Kayley Reed; New Brunswick; @kayley.e
Let’s say we’ve just met at a cocktail party. How would you describe, in a nutshell, what you do?
I own a clothing line called Wear Your Label: we design positive products to start conversations around mental health!
Where did you go to school and what did you study?
I went to Renaissance College at the University of New Brunswick. I graduated with a bachelor in interdisciplinary leadership studies (and a minor in French).
What was your first paying gig out of school? (In your field, or not.)
I co-founded Wear Your Label the year I graduated from UNB —and applied to a business accelerator program that summer. We received funding from the university to work on Wear Your Label full-time and build it from an idea into a real functioning business in three months.
What was your BIG break? How did you land it?
Starting Wear Your Label was my “big break.” But the company’s “big break” came in May 2015—we were broke, pouring all of our energy into this little startup after the accelerator ended, and were about ready to throw in the towel. As a final resort, I spent a month cold-emailing reporters and journalists, telling them our story. One day, I got a call from a woman at Today.com [the website for The Today Show] who wanted to write about us for Mental Health Awareness Month. After that interview went live, a dozen other international press outlets starting contacting us for interviews.
Describe the moment in which you first realized, I think this is actually going to work out?
That week in May, which we now call “The Buzzfeed Era.” We received literally thousands of e-mails and DMs from people all over the world, sharing their own mental health stories and thanking us for starting the brand. It was an absolute dream come true (and totally overwhelming…but amazing).
What would you say has been your biggest failure or shortcoming, career-wise, to date? How did you bounce back?
There have been many, but I try not to dwell on them. Failure is ultimately a part of growth. Overcoming my own mental illness while trying to grow a business has been extremely difficult —the two are hard enough on their own. There’s been days when I feel like I’m failing because I can’t get up in the morning, when depression or anxiety will hit me like a boat, despite being “recovered.” Recovery is a journey; there’s no one pill or cure that will make everything “better.” You learn your triggers, and you learn to better manage them, but there will always be times when you feel like you’re failing—this is especially true in business, with the added pressures of being an entrepreneur. I’ve thankfully become very self-aware, and surrounded myself with an incredibly supportive community (online, and IRL). Self-care is key to bouncing back— and recognizing that taking care of myself isn’t selfish, it’s necessary to succeed as a leader.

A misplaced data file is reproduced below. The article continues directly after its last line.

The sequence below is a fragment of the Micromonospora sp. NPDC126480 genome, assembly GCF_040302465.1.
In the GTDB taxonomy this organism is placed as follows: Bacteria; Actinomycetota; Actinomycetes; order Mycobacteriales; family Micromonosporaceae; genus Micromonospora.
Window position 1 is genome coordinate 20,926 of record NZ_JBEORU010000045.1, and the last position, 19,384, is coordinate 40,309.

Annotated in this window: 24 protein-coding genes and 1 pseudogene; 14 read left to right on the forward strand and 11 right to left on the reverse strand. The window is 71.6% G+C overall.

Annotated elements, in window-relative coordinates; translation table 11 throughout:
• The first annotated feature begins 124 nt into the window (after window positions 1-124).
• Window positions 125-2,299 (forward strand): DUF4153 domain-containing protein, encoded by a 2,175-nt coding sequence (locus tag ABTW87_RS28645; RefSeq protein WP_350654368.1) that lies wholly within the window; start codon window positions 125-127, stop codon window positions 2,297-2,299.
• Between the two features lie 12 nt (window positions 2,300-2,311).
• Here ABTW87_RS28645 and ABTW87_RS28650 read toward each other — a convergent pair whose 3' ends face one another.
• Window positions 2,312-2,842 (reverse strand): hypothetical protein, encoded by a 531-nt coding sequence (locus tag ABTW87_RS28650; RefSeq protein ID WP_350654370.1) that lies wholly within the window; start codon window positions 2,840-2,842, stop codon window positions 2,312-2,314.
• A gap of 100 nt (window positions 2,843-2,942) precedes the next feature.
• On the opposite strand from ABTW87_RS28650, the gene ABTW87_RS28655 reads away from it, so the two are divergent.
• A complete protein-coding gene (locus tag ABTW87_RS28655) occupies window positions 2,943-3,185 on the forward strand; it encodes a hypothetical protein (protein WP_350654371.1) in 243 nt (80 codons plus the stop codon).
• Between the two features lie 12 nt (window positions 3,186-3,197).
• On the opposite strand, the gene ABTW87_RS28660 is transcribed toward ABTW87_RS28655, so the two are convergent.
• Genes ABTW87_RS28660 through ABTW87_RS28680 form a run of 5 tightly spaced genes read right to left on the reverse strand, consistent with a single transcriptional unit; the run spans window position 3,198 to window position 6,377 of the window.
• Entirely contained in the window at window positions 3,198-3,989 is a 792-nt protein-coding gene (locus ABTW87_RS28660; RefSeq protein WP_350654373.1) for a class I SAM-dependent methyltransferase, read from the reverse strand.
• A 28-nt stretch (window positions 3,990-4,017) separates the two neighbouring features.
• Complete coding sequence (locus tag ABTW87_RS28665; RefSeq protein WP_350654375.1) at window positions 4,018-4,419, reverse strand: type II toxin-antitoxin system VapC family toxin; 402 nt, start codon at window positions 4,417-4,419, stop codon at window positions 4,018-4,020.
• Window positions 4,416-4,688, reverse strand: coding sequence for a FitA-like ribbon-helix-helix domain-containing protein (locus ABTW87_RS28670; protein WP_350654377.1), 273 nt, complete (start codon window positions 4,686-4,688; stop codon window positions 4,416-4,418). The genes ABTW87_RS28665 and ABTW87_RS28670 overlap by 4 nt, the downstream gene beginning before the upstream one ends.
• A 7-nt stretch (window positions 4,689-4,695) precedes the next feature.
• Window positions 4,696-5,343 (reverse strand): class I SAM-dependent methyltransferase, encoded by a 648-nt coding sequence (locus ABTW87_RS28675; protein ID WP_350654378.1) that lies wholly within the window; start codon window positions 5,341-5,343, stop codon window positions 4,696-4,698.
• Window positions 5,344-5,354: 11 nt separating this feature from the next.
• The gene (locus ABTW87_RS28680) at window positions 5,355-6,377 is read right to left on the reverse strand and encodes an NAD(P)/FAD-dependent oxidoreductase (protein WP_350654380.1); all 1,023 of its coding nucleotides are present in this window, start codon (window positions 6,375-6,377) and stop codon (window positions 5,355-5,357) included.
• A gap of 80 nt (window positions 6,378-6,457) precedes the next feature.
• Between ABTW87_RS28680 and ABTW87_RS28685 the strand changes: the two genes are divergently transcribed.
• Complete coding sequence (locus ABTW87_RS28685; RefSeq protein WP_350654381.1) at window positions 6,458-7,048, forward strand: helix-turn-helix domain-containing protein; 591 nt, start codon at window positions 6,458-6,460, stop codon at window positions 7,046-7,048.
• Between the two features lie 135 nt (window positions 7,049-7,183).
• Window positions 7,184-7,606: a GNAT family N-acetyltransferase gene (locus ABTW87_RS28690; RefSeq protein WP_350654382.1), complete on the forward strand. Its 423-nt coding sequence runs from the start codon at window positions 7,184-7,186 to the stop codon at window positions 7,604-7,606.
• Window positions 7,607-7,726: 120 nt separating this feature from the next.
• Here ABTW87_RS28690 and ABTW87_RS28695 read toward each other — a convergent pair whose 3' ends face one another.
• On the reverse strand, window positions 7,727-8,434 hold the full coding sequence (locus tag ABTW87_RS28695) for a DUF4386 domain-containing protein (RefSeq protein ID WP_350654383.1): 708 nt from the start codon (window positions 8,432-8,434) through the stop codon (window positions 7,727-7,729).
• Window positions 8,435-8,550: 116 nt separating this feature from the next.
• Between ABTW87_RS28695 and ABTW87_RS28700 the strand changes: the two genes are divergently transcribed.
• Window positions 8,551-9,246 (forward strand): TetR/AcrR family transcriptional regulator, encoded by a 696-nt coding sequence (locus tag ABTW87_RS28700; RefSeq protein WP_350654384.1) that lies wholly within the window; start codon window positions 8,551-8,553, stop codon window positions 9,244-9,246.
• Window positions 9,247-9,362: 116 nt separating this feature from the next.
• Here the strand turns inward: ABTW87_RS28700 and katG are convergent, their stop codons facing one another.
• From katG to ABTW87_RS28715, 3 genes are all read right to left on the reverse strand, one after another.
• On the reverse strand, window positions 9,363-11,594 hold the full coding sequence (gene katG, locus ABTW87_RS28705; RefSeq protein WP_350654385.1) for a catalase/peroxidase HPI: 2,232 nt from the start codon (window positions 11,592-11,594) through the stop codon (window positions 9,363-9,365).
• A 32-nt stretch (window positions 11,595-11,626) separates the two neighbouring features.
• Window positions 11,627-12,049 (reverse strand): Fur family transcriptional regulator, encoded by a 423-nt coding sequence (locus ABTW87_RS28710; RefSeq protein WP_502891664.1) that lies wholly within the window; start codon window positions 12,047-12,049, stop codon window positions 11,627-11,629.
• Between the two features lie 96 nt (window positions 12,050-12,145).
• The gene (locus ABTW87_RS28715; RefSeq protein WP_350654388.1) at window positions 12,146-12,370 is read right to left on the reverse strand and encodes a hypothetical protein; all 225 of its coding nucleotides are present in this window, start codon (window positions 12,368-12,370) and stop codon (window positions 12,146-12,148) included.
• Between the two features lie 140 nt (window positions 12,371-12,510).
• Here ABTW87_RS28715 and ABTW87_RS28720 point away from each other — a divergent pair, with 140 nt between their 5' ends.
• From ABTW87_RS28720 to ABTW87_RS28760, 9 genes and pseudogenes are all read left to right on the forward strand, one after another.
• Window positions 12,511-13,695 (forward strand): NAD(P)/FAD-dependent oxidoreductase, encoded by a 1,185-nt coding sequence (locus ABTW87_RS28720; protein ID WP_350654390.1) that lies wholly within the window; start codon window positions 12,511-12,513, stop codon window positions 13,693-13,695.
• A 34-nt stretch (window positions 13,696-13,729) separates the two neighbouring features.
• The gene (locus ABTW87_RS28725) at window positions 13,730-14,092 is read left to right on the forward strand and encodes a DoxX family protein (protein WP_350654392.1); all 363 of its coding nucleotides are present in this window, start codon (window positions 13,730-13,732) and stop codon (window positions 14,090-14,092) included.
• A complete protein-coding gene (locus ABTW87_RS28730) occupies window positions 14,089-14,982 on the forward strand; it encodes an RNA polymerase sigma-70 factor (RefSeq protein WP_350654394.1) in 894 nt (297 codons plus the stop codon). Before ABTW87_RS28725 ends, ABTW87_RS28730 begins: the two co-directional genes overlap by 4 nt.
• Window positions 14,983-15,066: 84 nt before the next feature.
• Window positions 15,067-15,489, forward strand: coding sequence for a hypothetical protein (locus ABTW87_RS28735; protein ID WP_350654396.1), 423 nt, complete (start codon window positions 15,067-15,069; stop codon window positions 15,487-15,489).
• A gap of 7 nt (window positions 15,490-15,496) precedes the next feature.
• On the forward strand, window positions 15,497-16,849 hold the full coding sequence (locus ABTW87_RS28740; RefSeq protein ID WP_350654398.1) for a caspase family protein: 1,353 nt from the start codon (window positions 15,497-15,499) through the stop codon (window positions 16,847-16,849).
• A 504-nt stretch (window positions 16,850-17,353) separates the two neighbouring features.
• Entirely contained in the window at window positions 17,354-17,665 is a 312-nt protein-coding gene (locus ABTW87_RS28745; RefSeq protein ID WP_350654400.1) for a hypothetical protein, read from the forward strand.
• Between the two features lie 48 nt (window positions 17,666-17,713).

Name one piece of career advice you always give.
There is no such thing as an overnight success.
What’s the worst career advice you’ve ever gotten?
“Stop wasting your time on social media.”
Did you deal with barriers in your field because you are a woman? If so, what were they?
As an entrepreneur, I’ve definitely felt out of place as a woman. The startup industry is still very much a boys’ club, most mentors are men, most program organizers are men, most investors are men, and most funding goes to male entrepreneurs. Walking into a “startup event” and being the only (or one of few) women can be intimidating, and frustrating. It’s getting better— and there are some rad women who are paving the way in gender equality in this space—but it is still a barrier for many women who feel like they don’t belong, like they’re not supported, and can’t access funding as easily as their male counterparts.
Are you making a fair income for your work? Why or why not? Do you have a side hustle for extra cash? If so, what is it?
As an entrepreneur, this is an interesting question. I’ve bootstrapped the business since day 1, and always believed in reinvesting in the company rather than taking a larger salary for myself. But I’m grateful that I get to have the lifestyle I do with the job that I have. I’m also really entrepreneurially-inclined, so I’ve always got a couple “side hustles” on the go.
What’s the worst stereotype you’ve heard about millennials at work?
That millennials think they know everything. The more I learn, the more I realize how much I don’t know.